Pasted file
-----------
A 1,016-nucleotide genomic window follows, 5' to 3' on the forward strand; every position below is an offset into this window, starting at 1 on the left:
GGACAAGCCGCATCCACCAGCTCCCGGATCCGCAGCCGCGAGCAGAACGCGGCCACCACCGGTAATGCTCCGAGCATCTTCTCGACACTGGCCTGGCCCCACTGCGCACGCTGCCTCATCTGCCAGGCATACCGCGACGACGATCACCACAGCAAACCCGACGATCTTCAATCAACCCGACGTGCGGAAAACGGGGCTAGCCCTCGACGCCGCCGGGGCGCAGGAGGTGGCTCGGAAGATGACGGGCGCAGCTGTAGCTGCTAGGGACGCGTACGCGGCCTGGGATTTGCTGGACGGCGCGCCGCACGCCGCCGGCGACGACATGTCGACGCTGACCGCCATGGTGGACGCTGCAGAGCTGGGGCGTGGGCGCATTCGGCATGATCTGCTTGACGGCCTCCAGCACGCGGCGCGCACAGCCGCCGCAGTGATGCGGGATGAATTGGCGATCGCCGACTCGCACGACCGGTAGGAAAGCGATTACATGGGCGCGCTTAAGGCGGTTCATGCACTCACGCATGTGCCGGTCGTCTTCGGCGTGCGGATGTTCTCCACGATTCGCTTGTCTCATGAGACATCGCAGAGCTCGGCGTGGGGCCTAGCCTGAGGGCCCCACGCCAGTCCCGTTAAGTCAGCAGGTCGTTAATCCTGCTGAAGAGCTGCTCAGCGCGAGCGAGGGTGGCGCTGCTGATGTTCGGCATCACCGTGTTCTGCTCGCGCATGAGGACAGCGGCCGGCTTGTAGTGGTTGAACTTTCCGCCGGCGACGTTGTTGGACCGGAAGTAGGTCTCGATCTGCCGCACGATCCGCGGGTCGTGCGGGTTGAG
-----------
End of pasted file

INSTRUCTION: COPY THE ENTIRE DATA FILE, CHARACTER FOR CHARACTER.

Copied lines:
A 1,016-nucleotide genomic window follows, 5' to 3' on the forward strand; every position below is an offset into this window, starting at 1 on the left:
GGACAAGCCGCATCCACCAGCTCCCGGATCCGCAGCCGCGAGCAGAACGCGGCCACCACCGGTAATGCTCCGAGCATCTTCTCGACACTGGCCTGGCCCCACTGCGCACGCTGCCTCATCTGCCAGGCATACCGCGACGACGATCACCACAGCAAACCCGACGATCTTCAATCAACCCGACGTGCGGAAAACGGGGCTAGCCCTCGACGCCGCCGGGGCGCAGGAGGTGGCTCGGAAGATGACGGGCGCAGCTGTAGCTGCTAGGGACGCGTACGCGGCCTGGGATTTGCTGGACGGCGCGCCGCACGCCGCCGGCGACGACATGTCGACGCTGACCGCCATGGTGGACGCTGCAGAGCTGGGGCGTGGGCGCATTCGGCATGATCTGCTTGACGGCCTCCAGCACGCGGCGCGCACAGCCGCCGCAGTGATGCGGGATGAATTGGCGATCGCCGACTCGCACGACCGGTAGGAAAGCGATTACATGGGCGCGCTTAAGGCGGTTCATGCACTCACGCATGTGCCGGTCGTCTTCGGCGTGCGGATGTTCTCCACGATTCGCTTGTCTCATGAGACATCGCAGAGCTCGGCGTGGGGCCTAGCCTGAGGGCCCCACGCCAGTCCCGTTAAGTCAGCAGGTCGTTAATCCTGCTGAAGAGCTGCTCAGCGCGAGCGAGGGTGGCGCTGCTGATGTTCGGCATCACCGTGTTCTGCTCGCGCATGAGGACAGCGGCCGGCTTGTAGTGGTTGAACTTTCCGCCGGCGACGTTGTTGGACCGGAAGTAGGTCTCGATCTGCCGCACGATCCGCGGGTCGTGCGGGTTGAG